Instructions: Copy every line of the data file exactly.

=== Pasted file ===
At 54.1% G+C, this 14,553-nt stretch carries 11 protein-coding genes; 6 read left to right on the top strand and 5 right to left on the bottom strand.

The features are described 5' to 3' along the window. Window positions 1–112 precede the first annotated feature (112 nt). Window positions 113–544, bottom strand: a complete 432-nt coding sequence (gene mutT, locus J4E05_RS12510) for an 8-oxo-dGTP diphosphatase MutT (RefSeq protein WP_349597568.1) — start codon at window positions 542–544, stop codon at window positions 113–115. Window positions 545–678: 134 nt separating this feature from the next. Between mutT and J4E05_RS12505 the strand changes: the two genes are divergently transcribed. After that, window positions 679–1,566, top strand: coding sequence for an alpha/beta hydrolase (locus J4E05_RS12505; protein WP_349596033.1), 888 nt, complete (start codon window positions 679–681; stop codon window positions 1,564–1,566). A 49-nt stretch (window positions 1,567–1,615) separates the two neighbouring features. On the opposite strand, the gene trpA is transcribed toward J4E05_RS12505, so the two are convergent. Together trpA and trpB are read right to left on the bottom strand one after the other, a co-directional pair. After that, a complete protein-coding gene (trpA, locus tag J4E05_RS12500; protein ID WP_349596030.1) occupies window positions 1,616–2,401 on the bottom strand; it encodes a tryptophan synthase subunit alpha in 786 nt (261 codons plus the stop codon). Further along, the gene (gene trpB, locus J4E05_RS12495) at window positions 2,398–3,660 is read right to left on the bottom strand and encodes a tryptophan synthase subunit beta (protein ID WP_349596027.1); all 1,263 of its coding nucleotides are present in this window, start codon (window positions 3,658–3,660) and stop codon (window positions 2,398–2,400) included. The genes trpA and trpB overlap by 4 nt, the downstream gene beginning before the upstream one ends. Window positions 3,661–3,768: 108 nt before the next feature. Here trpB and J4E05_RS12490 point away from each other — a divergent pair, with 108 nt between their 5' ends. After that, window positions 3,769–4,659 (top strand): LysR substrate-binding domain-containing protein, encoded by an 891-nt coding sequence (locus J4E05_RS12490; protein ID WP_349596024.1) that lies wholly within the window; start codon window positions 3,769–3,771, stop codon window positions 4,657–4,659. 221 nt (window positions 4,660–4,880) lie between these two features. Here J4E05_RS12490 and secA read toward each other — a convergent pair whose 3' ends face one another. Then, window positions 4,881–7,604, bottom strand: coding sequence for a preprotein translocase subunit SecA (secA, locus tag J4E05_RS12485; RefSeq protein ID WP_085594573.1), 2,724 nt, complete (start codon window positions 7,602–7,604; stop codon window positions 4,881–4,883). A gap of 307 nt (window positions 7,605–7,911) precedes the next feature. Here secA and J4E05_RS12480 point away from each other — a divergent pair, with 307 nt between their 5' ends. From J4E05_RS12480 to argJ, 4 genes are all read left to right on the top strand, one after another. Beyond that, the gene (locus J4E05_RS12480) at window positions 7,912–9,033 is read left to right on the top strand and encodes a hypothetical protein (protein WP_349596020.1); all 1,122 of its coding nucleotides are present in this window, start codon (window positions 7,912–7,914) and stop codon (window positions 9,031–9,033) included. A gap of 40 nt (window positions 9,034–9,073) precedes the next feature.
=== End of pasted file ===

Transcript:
At 54.1% G+C, this 14,553-nt stretch carries 11 protein-coding genes; 6 read left to right on the top strand and 5 right to left on the bottom strand.

The features are described 5' to 3' along the window. Window positions 1–112 precede the first annotated feature (112 nt). Window positions 113–544, bottom strand: a complete 432-nt coding sequence (gene mutT, locus J4E05_RS12510) for an 8-oxo-dGTP diphosphatase MutT (RefSeq protein WP_349597568.1) — start codon at window positions 542–544, stop codon at window positions 113–115. Window positions 545–678: 134 nt separating this feature from the next. Between mutT and J4E05_RS12505 the strand changes: the two genes are divergently transcribed. After that, window positions 679–1,566, top strand: coding sequence for an alpha/beta hydrolase (locus J4E05_RS12505; protein WP_349596033.1), 888 nt, complete (start codon window positions 679–681; stop codon window positions 1,564–1,566). A 49-nt stretch (window positions 1,567–1,615) separates the two neighbouring features. On the opposite strand, the gene trpA is transcribed toward J4E05_RS12505, so the two are convergent. Together trpA and trpB are read right to left on the bottom strand one after the other, a co-directional pair. After that, a complete protein-coding gene (trpA, locus tag J4E05_RS12500; protein ID WP_349596030.1) occupies window positions 1,616–2,401 on the bottom strand; it encodes a tryptophan synthase subunit alpha in 786 nt (261 codons plus the stop codon). Further along, the gene (gene trpB, locus J4E05_RS12495) at window positions 2,398–3,660 is read right to left on the bottom strand and encodes a tryptophan synthase subunit beta (protein ID WP_349596027.1); all 1,263 of its coding nucleotides are present in this window, start codon (window positions 3,658–3,660) and stop codon (window positions 2,398–2,400) included. The genes trpA and trpB overlap by 4 nt, the downstream gene beginning before the upstream one ends. Window positions 3,661–3,768: 108 nt before the next feature. Here trpB and J4E05_RS12490 point away from each other — a divergent pair, with 108 nt between their 5' ends. After that, window positions 3,769–4,659 (top strand): LysR substrate-binding domain-containing protein, encoded by an 891-nt coding sequence (locus J4E05_RS12490; protein ID WP_349596024.1) that lies wholly within the window; start codon window positions 3,769–3,771, stop codon window positions 4,657–4,659. 221 nt (window positions 4,660–4,880) lie between these two features. Here J4E05_RS12490 and secA read toward each other — a convergent pair whose 3' ends face one another. Then, window positions 4,881–7,604, bottom strand: coding sequence for a preprotein translocase subunit SecA (secA, locus tag J4E05_RS12485; RefSeq protein ID WP_085594573.1), 2,724 nt, complete (start codon window positions 7,602–7,604; stop codon window positions 4,881–4,883). A gap of 307 nt (window positions 7,605–7,911) precedes the next feature. Here secA and J4E05_RS12480 point away from each other — a divergent pair, with 307 nt between their 5' ends. From J4E05_RS12480 to argJ, 4 genes are all read left to right on the top strand, one after another. Beyond that, the gene (locus J4E05_RS12480) at window positions 7,912–9,033 is read left to right on the top strand and encodes a hypothetical protein (protein WP_349596020.1); all 1,122 of its coding nucleotides are present in this window, start codon (window positions 7,912–7,914) and stop codon (window positions 9,031–9,033) included. A gap of 40 nt (window positions 9,034–9,073) precedes the next feature.